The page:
Connected Assets: How Machine Learning Will Transform the Utilities Industry

James McClelland

Artificial intelligence (AI) and machine learning are poised to revolutionize the way utilities produce, transmit, and consume energy by powering the modern smart grid. Machine learning is an application of AI in which machines are given access to data and, based on this data, “learn” without being explicitly programmed. Machine learning may still be in the early stages of utility industry development and implementation, but its potential is enormous, according to Harvard University. Key machine learning benefits include more reliable energy, greater consumer choice and engagement, asset optimization, service restoration, outage management, and increased cybersecurity. Utilities that take steps now to modernize their infrastructure and adopt machine learning will gain a competitive advantage.

The need for the smart grid

In 2003, an overloaded transmission line in Northern Ohio sagged and hit a tree, causing the line to fail and shut down. Normally, this shutdown would have tripped an alarm at FirstEnergy Corporation, the Ohio-based utility company responsible for the line. The alarm system malfunctioned, however, and over subsequent hours, additional lines began to sag and fail. This seemingly mundane failure had a cascading and catastrophic effect, leaving 50 million people in the northeastern United States and southeastern Canada without power for two days, according to Scientific American. The massive blackout cost an estimated $6 billion and led to an official inquiry. The finding: the blackout was the result of human error and faulty equipment. Could machine learning have identified the elevated line fault risk before it ever happened and prevented the blackout?

This is one question that utility companies and machine learning experts are now trying to answer. Nearly 15 years after that 2003 blackout, the American power grid remains a vast network of more than 5,800 power plants and 2.7 million miles of power lines. The average power plant is over 30 years old and the average transformer is more than 40 years old.

In an effort to update and modernize America’s utility grid, the U.S. Department of Energy has invested $4.5 billion in smart grid infrastructure. This includes installing over 15 million smart meters to monitor energy usage and alert utilities to local blackouts. Artificial intelligence will be the “brain” for this smart grid.

Machine learning and the utility industry: Key benefits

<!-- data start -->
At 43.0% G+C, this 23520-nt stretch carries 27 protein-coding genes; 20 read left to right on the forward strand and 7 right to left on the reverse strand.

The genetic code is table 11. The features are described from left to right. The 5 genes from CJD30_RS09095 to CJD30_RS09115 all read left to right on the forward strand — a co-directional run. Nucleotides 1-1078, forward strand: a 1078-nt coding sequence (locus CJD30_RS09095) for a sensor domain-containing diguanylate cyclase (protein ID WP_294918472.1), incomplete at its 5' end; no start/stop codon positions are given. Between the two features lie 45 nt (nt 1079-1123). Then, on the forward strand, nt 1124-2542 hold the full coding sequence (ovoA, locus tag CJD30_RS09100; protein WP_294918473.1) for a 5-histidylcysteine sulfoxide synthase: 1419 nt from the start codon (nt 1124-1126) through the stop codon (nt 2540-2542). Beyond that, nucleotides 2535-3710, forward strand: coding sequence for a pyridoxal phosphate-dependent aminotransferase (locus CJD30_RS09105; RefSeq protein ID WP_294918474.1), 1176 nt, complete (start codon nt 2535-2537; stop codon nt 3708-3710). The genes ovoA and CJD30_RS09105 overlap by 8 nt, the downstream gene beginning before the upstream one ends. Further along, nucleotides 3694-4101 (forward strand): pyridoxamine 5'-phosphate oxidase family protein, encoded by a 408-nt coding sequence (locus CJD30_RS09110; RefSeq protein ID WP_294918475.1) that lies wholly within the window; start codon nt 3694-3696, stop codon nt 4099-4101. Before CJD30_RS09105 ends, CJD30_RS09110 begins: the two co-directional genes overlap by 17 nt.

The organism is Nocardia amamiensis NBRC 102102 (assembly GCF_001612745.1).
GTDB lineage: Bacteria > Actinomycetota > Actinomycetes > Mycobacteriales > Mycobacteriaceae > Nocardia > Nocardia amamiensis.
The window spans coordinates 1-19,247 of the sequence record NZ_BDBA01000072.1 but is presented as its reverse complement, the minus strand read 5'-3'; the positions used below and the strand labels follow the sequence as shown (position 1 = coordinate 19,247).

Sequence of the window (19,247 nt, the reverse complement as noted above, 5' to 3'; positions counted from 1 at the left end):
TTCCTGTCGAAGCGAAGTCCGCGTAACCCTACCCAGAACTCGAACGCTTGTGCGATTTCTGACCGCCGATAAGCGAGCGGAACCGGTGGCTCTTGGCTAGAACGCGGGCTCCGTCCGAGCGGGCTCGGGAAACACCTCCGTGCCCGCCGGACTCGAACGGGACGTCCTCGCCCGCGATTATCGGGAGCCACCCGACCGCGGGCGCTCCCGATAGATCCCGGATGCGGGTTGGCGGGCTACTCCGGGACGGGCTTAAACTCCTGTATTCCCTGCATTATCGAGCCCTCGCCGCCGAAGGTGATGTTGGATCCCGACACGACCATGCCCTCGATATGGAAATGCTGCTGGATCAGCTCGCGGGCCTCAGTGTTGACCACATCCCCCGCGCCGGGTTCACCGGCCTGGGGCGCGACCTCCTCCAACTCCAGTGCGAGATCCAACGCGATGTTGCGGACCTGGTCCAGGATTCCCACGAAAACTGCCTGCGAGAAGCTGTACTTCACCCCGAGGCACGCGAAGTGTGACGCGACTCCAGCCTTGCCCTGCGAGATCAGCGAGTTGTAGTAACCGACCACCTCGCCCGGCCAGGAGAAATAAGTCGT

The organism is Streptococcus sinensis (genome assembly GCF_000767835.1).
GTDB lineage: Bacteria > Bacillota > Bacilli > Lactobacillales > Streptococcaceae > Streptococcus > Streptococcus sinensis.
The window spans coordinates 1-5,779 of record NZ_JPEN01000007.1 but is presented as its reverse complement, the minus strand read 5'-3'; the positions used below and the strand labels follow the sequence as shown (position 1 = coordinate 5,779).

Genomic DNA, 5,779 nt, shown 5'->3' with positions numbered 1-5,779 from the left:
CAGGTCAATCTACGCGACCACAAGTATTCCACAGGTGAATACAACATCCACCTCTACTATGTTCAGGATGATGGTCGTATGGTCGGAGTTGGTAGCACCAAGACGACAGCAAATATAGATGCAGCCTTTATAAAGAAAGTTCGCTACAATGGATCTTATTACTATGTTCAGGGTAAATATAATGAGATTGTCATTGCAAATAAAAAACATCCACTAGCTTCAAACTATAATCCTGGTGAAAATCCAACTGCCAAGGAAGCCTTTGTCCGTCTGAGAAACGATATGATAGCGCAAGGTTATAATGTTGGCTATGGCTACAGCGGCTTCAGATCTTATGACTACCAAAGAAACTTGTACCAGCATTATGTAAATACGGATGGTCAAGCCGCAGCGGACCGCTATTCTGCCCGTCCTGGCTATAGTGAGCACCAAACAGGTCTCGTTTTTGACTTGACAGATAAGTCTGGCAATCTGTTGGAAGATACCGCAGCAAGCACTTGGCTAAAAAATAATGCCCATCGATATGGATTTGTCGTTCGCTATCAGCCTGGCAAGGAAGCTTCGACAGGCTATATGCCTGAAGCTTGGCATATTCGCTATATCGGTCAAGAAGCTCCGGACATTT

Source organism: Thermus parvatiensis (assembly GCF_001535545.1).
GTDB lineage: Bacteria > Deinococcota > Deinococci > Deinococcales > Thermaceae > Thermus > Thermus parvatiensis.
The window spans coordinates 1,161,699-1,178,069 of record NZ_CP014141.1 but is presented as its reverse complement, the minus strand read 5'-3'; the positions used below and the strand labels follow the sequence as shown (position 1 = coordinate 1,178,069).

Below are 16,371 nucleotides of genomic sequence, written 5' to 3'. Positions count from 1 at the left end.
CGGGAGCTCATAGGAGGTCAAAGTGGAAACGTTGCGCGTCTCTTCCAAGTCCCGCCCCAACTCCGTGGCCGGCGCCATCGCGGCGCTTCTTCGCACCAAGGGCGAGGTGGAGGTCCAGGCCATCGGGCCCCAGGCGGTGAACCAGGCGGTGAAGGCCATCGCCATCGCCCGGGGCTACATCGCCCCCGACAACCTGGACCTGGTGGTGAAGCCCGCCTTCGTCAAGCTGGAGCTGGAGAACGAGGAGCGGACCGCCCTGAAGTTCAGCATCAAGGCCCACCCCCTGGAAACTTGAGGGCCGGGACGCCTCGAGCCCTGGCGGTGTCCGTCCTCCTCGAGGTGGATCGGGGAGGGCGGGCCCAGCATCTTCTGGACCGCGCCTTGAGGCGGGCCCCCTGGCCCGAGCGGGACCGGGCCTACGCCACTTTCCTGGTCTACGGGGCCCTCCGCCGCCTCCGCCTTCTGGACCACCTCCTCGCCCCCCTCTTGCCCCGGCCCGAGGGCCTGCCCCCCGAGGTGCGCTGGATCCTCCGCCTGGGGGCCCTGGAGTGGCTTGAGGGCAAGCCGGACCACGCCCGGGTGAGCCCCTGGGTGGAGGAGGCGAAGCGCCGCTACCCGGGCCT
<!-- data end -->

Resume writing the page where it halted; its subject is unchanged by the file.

The sheer volume of data collected by smart sensors can be overwhelming, making real-time analysis and action difficult. AI is solving this problem by becoming the “brain” of the future smart grid. Advances in deep learning algorithms are now making it possible for AI to instantly analyze real-time data. AI is able to spot patterns and anomalies in datasets, allowing utilities to make on-the-spot decisions about how to best allocate energy resources. These deep learning algorithms are revolutionizing both the demand and supply side for the energy economy in the following ways.

  1. Improve distributed generation management. The current system is not constructed to accommodate energy source diversification. For example, the rise of distributed generation is complicating supply and demand forces. When private users generate their own electricity from renewable sources such as wind and solar, utility companies can absorb the excess energy into the grid. This complicates supply and demand, however. AI can help utilities realize the next-generation grid through enhanced distributed resource management that automatically flows power through the grid to deliver more reliable energy and greater customer choice.
  1. Asset optimization. Utilities are developing algorithms based on industry intelligence that will predict the probability of failure. These algorithms take into account industry-wide early failure rates for equipment, creating a richer understanding of premature failure risks for enhanced asset maintenance, workflow, and portfolio management.
  1. Outage management. Utilities are using analytics-validating models to predict and identify outages. Machine learning and device automation allow for better resource management, reducing downtime and improving reliability. Self-healing grids can automatically detect and address vulnerabilities, reducing the likelihood of outages.
  1. Customer engagement. Utilities are mining data with the aid of machine learning to understand customer behavior and service needs. Using this data, utilities can provide faster and more intuitive interactive customer service via voice response, personalization, and service matching.

Learn how to innovate at scale by incorporating individual innovations back to the core business to drive tangible business value by reading Accelerating Digital Transformation in Utilities.

About James McClelland

James McClelland is the senior global director of SAP Utilities & Energy Industry Marketing, James has over 25 years of experience creating business strategy for the utilities industry. He is a graduate of the University of Toronto, Canada, holds a degree in Business & Commerce, and currently resides in Dallas, Texas.